Santa Clarita Valley’s Relay for Life participants started their walk to beating cancer Saturday morning. So far there are 136 teams with 1,566 participants who have raised $294,378 to help fund cancer research to “put the American Cancer Society out of business.” The walk started at 10:30am with the Survivor’s Walk after the Opening Ceremony. Throughout the day, hundreds of people have come to walk in support of loved ones or themselves. Locals gathered at this inspiring event to celebrate the lives of survivors, and remember those who were lost. Participants showed great motivation to fight back against this terrible disease whether they knew someone with cancer or not. Saturday's event contributed to the success of this global movement which is raising more than four billion dollars to fight cancer. Central Park, off of Bouquet Canyon Road, provided a great setting for this Relay for Life event with plenty of space for the over 1,000 participants that walked.
In response to the impact of the Powerhouse Fire, Fifth District county Supervisor Michael D. Antonovich hosted a recovery workshop for the fire’s victims Tuesday. “The idea was to set up a one-stop shop to get questions answered,” said Anthony Akins, Los Angeles County Fire Inspector.
The 19th Annual Thunder on the Lot charity event was held Saturday in Antelope Valley. “Our mission remains firm, to help the kids in our community who truly need it the most,” Ron and Yvette Emard, Thunder on the Lot officials, said.
Los Angeles County Fire Department Fire Station #126officials presented the 3rd Annual Water Safety Expo in Valencia on Saturday. “This is the 3rd Annual Water Safety event at Fire Station 126 and we will get well over 1,000 people here today, maybe even more,” Battalion Chief Mark Savage said. “The topic is drowning prevention. What children, parents and adults can do to prevent a tragedy at their pool or bathtub.”
The Powerhouse Fire continues to blaze as the damage toll rises, but the 30,000 acre flames are nearly contained, said a leading official. 30 homes were destroyed, according to the latest count, in addition to 28 outbuildings. The total cost of the operation has risen to $20 million. The fire is 84 percent contained, and is not expected to grow beyond its current size.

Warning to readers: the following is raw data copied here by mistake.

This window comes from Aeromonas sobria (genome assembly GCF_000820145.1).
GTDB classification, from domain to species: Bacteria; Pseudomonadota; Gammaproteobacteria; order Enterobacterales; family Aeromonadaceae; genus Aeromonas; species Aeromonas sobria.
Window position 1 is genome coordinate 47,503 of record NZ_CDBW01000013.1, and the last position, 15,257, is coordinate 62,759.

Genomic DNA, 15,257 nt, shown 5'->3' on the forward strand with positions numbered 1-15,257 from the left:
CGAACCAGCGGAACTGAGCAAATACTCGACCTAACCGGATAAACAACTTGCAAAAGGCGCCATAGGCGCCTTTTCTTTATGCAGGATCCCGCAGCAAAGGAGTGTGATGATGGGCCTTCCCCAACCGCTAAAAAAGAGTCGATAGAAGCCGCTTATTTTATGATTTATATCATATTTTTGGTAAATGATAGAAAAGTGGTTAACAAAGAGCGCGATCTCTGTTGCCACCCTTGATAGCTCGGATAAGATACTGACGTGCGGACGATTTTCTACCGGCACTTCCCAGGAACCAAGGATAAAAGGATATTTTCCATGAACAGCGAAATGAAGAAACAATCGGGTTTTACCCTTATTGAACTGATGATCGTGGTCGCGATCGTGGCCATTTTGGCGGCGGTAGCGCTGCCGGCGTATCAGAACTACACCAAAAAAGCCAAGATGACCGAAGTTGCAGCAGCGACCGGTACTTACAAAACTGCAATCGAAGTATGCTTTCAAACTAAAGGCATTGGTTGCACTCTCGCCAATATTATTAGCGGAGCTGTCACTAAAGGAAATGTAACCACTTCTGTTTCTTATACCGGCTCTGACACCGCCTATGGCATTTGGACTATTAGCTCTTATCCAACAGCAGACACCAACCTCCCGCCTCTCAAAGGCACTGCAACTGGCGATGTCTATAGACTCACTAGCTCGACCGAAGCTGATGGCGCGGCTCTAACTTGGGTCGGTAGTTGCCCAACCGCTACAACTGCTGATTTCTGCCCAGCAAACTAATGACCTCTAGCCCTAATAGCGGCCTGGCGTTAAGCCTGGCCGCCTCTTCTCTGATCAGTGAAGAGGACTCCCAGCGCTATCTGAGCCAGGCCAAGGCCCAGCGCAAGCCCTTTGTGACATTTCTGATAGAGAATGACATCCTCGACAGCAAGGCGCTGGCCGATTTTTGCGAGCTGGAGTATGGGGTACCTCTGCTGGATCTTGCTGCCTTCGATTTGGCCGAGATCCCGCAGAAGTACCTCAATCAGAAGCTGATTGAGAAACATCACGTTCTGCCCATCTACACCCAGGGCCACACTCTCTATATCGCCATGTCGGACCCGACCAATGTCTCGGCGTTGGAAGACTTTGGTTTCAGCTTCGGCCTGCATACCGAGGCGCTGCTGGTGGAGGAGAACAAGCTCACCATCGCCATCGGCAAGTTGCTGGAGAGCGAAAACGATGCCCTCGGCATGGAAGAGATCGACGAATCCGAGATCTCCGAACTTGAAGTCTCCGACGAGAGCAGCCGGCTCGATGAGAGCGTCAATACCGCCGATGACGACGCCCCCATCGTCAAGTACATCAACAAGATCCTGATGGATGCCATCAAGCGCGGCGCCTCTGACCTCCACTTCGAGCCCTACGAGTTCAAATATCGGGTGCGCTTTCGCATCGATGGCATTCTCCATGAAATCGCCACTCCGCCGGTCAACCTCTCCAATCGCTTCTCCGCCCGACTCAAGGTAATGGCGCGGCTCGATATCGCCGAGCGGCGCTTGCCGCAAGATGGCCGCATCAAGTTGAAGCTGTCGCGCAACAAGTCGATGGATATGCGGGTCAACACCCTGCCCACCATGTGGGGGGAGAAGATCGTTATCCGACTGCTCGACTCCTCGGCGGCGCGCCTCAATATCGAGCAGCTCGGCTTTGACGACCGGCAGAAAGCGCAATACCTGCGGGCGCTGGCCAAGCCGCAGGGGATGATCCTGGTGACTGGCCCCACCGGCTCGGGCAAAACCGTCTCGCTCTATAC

The Santa Clarita WorkSource Center officials held a free recruitment event on Friday for people seeking careers in industrial, clerical or transportation services. “We work with the WorkSource Center to help recruit employees to help support the local businesses in the community. We have partnered with them several times now and always had a great turnout. Great employees have come from this program and we would like to continue the partnership with the Worksource Center” said Erica Caban, Branch Manager for Staffmark.
Over 1,300 College of the Canyons students graduated on Friday at the Valencia COC Campus. “This is the largest graduating class we’ve ever had” said Chancellor Dianne G. Van Hook. Speakers included Dr. Michael Wilding, Dr. Renard Thomas, Michael Kramer, Megan Dinsmore, Natalie Mendoza, Ally Kidd, Justin Tillit, Aidan Munoz-Went, Dr. Dianne G. Van Hook, Edel Alonso, Sydney Shanks, Joe Gerda, Casey Jennerson, Kristina Smolenski and Michael Berger.
Placerita Canyon Nature Center officials and the Community Hiking Club members presented a Creepy Crawlies of the Natural World class Sunday. “We want to try and show people that creepy crawlies are not really that scary,” said Paul Levine, who led the class. “They’re all around us. We have more insects around us than anything else. They’re very gorgeous.” Levine showed the class that “creepy crawlies” are really very beautiful and nothing to be afraid of, he said.
On Friday, the Santa Clarita Valley Small Business Development Center officials put on a Virtual Hangout Wth Brad Feld at the College of the Canyons University Center. Feld talked via video chat about entrepreneurships and how to buld an entrepreneurial ecosytem in the Santa Clarita Valley.
On Thursday, May 23rd, Straightening Reins hosted an open house. Straightening Reins is an organization that uses horses and other animals as tools to help promote emotional growth. To help raise awareness about their new organization, Straightening Reins held an Open Barn to show the community about their programs. They have classes that help teenagers express their creativity through painting and photography. Through interactions with horses and barnyard animals, teenagers are taught to understand their feelings and struggles. Sraightening Reins offers programs to help teens cope with the stresses of school. Teens are taught valuable lessons like how to handle bullying. Staightening Reins offers tutoring for its students as well. "Straightening Reins' mission is to transform the lives of at-risk youth and their families by providing the building blocks to deal with life on life’s terms." Their summer program includes: horse grooming care and riding, art w/ colored pencils chalk charcoal paint watercolors & collage materials, reading - fiction/ non-fiction/ multi-media, and writing processes including note taking, outlines, summarizing and editing. They are located at 30255 Quail Trail Road, near Vasquez Canyon, on the left along San Francisquito Canyon – 2.6 miles from Copper Hill.